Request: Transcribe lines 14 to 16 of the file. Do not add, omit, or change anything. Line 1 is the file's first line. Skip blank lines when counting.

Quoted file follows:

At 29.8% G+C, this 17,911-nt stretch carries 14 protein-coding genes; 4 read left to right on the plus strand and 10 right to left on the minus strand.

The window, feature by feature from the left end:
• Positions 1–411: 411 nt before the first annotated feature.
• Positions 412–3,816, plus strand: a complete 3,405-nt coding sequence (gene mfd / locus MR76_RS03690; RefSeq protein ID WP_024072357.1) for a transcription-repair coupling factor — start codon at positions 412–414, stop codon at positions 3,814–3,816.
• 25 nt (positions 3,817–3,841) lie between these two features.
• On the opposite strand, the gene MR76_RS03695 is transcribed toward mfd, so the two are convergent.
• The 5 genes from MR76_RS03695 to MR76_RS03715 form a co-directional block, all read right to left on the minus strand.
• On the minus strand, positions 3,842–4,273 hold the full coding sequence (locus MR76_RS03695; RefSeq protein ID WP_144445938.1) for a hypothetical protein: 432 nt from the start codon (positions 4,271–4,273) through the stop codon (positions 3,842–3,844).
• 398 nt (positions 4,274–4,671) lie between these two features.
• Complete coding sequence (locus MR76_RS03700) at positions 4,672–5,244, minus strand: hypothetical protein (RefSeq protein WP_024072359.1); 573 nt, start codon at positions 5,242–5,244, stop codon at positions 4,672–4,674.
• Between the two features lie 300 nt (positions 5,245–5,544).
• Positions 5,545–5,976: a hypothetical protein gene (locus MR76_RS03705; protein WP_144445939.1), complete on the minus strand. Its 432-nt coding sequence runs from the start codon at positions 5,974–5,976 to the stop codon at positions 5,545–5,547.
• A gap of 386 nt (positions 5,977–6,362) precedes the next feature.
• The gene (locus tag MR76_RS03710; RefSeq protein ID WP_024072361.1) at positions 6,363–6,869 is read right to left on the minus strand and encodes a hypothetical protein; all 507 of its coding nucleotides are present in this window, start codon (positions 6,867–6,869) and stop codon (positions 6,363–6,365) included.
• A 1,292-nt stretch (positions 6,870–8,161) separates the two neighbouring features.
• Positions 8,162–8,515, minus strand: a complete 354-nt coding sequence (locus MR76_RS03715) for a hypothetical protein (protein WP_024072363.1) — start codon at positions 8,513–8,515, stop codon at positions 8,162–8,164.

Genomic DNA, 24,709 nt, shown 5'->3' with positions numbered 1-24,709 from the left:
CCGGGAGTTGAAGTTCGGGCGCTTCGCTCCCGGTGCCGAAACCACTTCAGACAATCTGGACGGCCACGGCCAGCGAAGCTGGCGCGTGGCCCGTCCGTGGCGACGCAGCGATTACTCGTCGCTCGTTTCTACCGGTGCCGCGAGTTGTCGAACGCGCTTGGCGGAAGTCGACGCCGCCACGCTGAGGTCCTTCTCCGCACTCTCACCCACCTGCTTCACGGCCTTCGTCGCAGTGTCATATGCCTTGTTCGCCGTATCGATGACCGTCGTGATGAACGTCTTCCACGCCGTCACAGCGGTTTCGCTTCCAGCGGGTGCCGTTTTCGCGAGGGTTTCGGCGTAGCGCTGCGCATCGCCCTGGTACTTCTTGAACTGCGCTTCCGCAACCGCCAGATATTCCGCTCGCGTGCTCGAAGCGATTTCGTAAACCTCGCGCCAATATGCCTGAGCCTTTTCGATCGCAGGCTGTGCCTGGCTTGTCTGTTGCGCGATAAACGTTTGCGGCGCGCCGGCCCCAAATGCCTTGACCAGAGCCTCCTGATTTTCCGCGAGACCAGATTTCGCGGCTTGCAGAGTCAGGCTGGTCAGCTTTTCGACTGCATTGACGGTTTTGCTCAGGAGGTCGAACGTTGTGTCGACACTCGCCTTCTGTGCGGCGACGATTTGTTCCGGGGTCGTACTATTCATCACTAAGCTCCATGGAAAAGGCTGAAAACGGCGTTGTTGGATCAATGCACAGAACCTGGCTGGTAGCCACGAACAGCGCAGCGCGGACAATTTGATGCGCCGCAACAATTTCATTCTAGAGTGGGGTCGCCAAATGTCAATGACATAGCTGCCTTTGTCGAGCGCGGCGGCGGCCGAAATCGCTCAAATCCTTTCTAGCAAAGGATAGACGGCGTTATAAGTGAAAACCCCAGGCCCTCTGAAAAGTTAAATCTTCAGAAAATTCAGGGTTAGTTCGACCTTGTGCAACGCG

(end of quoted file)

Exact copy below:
• The gene (locus tag MR76_RS03710; RefSeq protein ID WP_024072361.1) at positions 6,363–6,869 is read right to left on the minus strand and encodes a hypothetical protein; all 507 of its coding nucleotides are present in this window, start codon (positions 6,867–6,869) and stop codon (positions 6,363–6,365) included.
• A 1,292-nt stretch (positions 6,870–8,161) separates the two neighbouring features.
• Positions 8,162–8,515, minus strand: a complete 354-nt coding sequence (locus MR76_RS03715) for a hypothetical protein (protein WP_024072363.1) — start codon at positions 8,513–8,515, stop codon at positions 8,162–8,164.